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WHAT IS A VITAMIN? FAT SOLUBLE VERSUS WATER SOLUBLE VITAMINS.

By Dr. Keith E. Lewis
May 21, 2008


A vitamin is an extremely complex organic substance needed in very small amounts in the diet, but is essential for human life and metabolic processes. Metabolic processes would include growth, maintenance, and health. The body is not capable of producing sufficient quantities of vitamins to supply its needs under normal circumstances. There are some substances that we would call vitamin-like substances that are not considered essential since the body's tissues are usually able to produce them in sufficient amounts. Sometimes, they are supplied as composite parts of vitamin complexes of other nutrients. 

Each vitamin has its own unique function in the human body and cannot be replaced by any other substance. Vitamins, for example, as coenzymes, perform principally as regulators of metabolic activity at a physical and chemical level at a cellular level. These processes play important roles in energy production. Vitamins are obtained typically from foods and are an integral part of a nutritive mix or compound which is exquisitely interlaced and fused with the whole food itself. Some vitamins are just provitamins or they are precursor to a whole food vitamin preparation. In other words, these precursors are converted into the required active substances within the body. Although vitamins often times are considered to be a single substance, each vitamin is actually a group of chemically related compounds. Separating or fractioning the group or the compounds into a single incomplete vitamin portion converts it from a physiological, biochemical, active micronutrient into a disabled, debilitated chemical of little or no value to living cells. 

Traditionally, the most convenient way to classify vitamins is by their solubility.  Basically, what that means is, are they capable of being dissolved in water or fat.

Fat-soluble vitamins are soluble in fat solvents. In other words, they are held in fats and absorbed with dietary fats and offer integrated fats into the diet. Fat-soluble vitamins are insoluble in water. The fat-soluble vitamins would include the following: Vitamin A, D, E, K, and the essential fatty acids. Fat soluble vitamins typically are not excreted in the urine, but tend to be stored in moderate amounts in our bodies.

Water soluble vitamins of course are soluble in water and are thus suspended in water molecules and food. These will include all the vitamins of the B complex and C complex groups.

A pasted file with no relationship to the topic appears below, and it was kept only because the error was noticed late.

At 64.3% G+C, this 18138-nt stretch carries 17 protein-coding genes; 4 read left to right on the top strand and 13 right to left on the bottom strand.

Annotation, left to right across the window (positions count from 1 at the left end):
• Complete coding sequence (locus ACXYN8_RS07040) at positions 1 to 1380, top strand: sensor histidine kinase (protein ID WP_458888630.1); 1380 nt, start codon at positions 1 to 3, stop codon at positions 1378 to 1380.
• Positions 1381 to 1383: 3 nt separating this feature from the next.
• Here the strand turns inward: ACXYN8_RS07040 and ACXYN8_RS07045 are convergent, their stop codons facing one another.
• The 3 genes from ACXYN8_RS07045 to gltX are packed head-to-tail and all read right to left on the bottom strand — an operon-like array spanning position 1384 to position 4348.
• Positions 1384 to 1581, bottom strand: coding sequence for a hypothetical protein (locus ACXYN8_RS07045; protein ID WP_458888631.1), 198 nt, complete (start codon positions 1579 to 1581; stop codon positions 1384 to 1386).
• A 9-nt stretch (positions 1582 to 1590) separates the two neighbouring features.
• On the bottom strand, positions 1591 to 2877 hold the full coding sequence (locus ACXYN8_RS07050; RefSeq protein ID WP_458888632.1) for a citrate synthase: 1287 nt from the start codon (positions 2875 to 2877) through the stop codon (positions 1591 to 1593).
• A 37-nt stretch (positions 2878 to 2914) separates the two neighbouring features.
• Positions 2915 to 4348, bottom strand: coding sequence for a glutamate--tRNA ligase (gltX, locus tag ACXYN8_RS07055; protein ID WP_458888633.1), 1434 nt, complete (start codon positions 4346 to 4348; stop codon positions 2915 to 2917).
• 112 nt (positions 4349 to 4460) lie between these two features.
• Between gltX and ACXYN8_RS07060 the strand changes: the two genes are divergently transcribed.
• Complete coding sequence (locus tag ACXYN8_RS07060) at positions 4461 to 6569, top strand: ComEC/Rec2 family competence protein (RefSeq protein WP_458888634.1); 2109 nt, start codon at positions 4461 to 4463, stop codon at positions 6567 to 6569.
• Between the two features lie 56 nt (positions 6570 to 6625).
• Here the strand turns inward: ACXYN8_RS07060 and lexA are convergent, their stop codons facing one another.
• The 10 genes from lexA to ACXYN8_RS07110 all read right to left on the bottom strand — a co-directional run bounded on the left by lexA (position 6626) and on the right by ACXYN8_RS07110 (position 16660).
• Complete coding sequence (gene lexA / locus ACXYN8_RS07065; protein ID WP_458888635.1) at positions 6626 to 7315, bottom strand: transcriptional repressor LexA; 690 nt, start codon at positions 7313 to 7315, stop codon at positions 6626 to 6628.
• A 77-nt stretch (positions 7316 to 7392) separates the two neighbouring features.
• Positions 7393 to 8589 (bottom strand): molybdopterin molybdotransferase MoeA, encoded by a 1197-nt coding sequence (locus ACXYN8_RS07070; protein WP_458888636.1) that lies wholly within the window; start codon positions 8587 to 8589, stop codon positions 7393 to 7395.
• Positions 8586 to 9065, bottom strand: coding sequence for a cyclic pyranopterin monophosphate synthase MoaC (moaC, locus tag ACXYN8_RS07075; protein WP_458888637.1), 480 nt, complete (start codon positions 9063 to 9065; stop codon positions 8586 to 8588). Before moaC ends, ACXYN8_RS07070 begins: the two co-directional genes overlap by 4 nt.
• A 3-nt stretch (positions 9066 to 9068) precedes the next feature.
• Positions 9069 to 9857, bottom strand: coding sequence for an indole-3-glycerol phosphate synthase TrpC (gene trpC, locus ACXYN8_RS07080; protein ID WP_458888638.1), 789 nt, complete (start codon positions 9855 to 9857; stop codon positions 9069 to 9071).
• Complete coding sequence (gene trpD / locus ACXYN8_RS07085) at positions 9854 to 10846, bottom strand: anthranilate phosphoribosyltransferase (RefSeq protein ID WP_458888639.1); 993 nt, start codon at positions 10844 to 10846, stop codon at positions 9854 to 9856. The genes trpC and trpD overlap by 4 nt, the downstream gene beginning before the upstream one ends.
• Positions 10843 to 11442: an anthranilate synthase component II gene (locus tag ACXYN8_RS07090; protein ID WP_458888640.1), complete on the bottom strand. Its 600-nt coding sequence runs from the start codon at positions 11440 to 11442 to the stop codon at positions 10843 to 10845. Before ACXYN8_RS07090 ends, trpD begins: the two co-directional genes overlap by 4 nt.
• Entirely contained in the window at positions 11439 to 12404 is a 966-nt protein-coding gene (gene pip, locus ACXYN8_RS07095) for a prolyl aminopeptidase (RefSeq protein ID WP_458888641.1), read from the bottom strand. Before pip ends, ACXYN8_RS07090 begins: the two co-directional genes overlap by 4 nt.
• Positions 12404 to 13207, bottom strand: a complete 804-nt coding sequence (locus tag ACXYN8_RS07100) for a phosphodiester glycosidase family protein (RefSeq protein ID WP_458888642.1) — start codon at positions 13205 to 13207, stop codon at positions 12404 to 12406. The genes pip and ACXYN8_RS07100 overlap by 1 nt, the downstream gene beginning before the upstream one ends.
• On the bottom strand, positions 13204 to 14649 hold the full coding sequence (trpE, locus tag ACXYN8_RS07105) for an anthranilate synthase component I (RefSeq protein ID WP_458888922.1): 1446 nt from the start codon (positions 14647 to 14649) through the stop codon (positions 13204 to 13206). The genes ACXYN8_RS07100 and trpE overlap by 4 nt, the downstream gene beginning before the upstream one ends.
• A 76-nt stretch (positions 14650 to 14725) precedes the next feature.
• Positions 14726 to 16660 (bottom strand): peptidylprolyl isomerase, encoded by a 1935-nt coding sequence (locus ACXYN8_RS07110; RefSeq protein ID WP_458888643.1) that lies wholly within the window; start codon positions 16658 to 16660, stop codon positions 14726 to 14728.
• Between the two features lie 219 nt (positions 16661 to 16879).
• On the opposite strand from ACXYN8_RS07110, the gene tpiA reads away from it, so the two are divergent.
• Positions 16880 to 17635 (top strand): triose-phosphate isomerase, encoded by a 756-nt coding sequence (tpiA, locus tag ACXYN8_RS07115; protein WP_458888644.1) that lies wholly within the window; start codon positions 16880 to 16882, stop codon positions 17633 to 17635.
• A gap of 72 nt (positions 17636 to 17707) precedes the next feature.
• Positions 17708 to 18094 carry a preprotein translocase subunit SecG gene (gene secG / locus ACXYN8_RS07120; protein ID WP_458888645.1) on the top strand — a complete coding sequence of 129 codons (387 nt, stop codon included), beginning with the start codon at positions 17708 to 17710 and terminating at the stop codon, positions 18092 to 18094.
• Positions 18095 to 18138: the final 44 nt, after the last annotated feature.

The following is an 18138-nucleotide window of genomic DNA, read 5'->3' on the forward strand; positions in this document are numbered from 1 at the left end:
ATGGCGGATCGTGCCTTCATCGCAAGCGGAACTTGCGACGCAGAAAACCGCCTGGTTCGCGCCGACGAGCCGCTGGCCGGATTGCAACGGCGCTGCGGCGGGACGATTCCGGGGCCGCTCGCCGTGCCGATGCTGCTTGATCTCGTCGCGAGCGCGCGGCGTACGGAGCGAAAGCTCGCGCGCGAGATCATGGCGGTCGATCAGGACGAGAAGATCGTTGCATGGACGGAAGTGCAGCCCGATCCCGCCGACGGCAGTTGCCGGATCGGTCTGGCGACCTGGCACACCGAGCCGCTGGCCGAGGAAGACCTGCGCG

The traditional view of vitamins for many, many decades had been that they were compounds essential for preventing deficiency diseases and as coenzymes or activators in key physical and chemical reactions in the body. Now, as we understand more what vitamins do in our bodies, we are identifying new functions and roles that are being found by these vital nutrients. Vitamin needs by our human body vary from individual to individual. Nutritional requirements by individuals also vary from individual to individual, and although each person needs all the same nutrients, the quantities of each nutrient needed daily are distinctively different for every individual. Each individual human has patterns and needs all of his own, which in itself may vary due to environmental, circumstantial, and genetic conditions.

Most of our vitamins can be found in food and are either directly or indirectly produced by plants. The exceptions are vitamin D which can be produced in adequate amounts by the body utilizing the ultraviolet light from the sun and vitamin B12 which can be produced by fungus, soil microorganisms, and some bacteria. The intestinal bacteria normally also produce at least a portion of the needed vitamin K, as well as smaller quantities of some other B complex factors.  Nevertheless, vitamin-rich whole foods are still the only source or the most important source of virtually all vitamins. Some of the best sources of vitamins include seeds of all kinds including nuts, whole grains, and eggs, particularly the germ, which would eventually develop into a new plant or animal, yeast, yeast extracts, liver and some other organ meats, since the vitamins tend to concentrate in organ tissues in animals, and finally fruits and vegetables. How do we know if we are deficient to certain vitamins or minerals? A subclinical deficiency means the body's vitamin or mineral or trace mineral stores are gradually drained resulting in loss of optimal health and impaired body process that depend on that particular nutrient. In future articles, I will be discussing the various different vitamins, what foods they can be found in, and their importance in overall human health. Until then, I would recommend you consult with your family physician or healthcare provider for more information on vitamin, nutritional needs.

If you are experiencing any signs of deficiency or any symptoms, I would recommend contacting your physician.
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